GSMA admonishes African governments not to single out telecom industry for taxation
By Nana Appiah Acquaye, Accra, Ghana
The Head of GSMA Sub-Saharan Africa, Akinwale Goodluck, has reiterated calls on African governments to desist from imposing extra taxes on their telecom sectors.
According to him singling out the telecom industry for taxation has the potential of retarding the growth of the the sector.
Contributing to the theme ‘The Role of Regulation in Sustaining the Growth of Mobile Financial Service’ at the just ended second Mobile Money Stakeholders Forum held in Accra, Mr. Goodluck cited the example of Uganda and said burdening the telecom sector with taxations could siphon the industry.
In July, 2018 the Uganda government began implementing a new tax of 1 per cent on receiving money, making payment and withdrawals of money on all mobile money platforms. Following several protest from the public, the country’s parliament in October, approved a downward review of the new tax on mobile money tax from 1 per cent to 0.5 per cent.
Despite the 0.5 per cent downward adjustment, it was the country’s telecom industry that suffered the most and according to the Uganda Communication Commission, internet subscription declined by more than 2.5 million users and the value of mobile money transactions, also fell by 4.5 trillion Ugandan Shillings.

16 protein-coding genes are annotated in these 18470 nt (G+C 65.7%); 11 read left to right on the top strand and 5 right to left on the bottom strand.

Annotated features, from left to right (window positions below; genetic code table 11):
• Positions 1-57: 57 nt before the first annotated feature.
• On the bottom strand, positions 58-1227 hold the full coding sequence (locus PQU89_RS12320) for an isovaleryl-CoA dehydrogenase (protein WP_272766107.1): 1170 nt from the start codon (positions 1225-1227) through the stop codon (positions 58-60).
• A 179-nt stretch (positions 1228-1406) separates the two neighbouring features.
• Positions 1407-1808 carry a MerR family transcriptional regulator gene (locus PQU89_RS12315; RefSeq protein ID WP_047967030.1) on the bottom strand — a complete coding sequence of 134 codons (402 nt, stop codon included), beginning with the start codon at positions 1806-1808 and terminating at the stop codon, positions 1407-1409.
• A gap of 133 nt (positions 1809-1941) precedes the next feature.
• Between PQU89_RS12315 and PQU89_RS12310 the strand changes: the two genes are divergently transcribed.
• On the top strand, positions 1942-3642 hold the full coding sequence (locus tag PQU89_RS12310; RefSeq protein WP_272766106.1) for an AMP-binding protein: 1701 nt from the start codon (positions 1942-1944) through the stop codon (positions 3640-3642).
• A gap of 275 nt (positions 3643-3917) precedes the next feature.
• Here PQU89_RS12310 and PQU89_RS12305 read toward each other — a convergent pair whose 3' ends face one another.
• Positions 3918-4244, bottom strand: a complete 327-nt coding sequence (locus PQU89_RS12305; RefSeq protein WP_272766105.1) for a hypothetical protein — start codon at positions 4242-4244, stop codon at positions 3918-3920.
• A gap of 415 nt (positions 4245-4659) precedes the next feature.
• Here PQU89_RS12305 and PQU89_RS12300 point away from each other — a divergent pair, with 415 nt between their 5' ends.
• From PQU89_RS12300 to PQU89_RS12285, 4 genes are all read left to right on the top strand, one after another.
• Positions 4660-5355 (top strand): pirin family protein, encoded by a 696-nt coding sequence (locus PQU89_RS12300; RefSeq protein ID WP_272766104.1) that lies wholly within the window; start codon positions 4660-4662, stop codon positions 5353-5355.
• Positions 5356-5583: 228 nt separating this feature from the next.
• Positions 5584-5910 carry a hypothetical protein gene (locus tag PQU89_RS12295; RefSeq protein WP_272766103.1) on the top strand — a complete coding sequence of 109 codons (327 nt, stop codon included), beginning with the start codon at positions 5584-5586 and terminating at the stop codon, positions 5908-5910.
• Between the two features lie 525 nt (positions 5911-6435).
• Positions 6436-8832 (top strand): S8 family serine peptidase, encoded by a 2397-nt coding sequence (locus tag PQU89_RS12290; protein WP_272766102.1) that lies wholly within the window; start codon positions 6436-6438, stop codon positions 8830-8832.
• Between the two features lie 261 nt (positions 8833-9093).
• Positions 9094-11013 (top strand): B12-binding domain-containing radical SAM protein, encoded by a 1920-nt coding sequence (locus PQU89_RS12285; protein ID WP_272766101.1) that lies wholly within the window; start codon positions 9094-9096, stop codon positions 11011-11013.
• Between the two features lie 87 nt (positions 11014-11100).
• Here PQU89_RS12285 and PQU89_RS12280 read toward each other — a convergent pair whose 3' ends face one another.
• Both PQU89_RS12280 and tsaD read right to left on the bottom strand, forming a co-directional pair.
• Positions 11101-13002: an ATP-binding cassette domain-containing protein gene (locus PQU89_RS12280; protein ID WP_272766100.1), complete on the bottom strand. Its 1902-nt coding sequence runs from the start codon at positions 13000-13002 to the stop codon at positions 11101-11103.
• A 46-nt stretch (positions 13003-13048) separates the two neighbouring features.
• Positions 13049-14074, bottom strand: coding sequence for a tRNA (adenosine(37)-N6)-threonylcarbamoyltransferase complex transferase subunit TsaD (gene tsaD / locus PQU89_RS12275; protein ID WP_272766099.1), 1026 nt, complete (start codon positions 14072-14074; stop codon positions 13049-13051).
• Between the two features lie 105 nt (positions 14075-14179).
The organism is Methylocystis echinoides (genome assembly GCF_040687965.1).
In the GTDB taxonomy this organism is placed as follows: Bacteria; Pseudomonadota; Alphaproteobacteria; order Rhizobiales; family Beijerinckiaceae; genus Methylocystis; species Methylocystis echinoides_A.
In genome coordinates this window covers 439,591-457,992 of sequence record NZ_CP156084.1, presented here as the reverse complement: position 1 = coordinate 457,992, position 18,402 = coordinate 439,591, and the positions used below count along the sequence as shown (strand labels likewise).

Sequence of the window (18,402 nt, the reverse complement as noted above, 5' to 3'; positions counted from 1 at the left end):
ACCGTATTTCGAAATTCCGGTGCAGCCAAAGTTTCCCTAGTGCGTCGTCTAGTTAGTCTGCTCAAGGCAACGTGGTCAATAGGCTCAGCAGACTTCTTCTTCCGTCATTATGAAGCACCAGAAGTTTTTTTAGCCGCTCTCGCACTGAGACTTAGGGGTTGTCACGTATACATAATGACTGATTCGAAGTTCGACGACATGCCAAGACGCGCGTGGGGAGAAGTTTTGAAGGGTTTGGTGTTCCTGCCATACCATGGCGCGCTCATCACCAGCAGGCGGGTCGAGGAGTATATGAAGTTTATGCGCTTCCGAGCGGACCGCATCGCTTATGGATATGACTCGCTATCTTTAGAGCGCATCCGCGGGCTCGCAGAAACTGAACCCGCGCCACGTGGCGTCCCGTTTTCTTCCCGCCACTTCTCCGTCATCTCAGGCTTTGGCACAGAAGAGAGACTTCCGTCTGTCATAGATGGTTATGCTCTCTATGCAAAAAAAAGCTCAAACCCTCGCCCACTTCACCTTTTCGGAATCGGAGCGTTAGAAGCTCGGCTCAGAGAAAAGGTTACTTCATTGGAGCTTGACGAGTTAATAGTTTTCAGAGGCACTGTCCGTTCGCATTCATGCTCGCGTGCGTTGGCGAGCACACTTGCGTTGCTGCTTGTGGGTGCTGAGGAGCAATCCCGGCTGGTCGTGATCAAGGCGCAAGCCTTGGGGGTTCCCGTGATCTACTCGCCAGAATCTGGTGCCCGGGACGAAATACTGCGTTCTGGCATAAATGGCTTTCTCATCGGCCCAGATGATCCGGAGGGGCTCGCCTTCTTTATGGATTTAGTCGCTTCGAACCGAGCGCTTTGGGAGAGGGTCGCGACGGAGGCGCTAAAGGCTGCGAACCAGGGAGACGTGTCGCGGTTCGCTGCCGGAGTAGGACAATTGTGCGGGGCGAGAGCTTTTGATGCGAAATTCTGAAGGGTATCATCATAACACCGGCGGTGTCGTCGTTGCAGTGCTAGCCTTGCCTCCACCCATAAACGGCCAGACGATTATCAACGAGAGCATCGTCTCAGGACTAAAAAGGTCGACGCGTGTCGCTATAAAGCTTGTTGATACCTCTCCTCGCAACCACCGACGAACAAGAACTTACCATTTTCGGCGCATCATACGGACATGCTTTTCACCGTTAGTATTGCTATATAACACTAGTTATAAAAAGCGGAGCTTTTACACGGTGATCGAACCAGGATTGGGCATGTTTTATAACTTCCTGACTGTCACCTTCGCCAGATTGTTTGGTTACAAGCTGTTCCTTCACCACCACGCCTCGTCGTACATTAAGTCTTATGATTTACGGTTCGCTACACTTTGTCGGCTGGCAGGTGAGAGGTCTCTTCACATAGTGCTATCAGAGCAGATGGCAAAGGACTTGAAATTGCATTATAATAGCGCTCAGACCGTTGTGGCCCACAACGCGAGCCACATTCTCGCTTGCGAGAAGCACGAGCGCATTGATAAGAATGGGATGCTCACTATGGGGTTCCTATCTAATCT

Unfortunately, other telecom sectors in countries including Kenya, Tanzania, Zambia and Zimbabwe have witnessed similar down turns after their governments tried imposing taxes on the sector.
Although the Ghanaian government, has denied harboring any intention to impose additional taxes on the telecom sector, especially the mobile finance service ecosystem, other stakeholders and industry observers fear that, the government may use other cunning means to tax the system.
But the Head of GSMA for Sub Sahara Africa, wants African governments to see the telecom industry as a catalyst and enabler of every economy.
“I believe that because of the advantages of mobile money, the government should not actually be seeking to impose additional tax and making it less attractive than cash, it should be the other way round,” he said.
He further insisted that current benefits that are not extended to cash should be extended to mobile money, saying “if you look at the ripple effect of mobile money in any economy, the unimaginable i.e the cost of printing currency, the cost of distributing currency, security implication, all these go away. So to now put additional tax discourages people,” he said.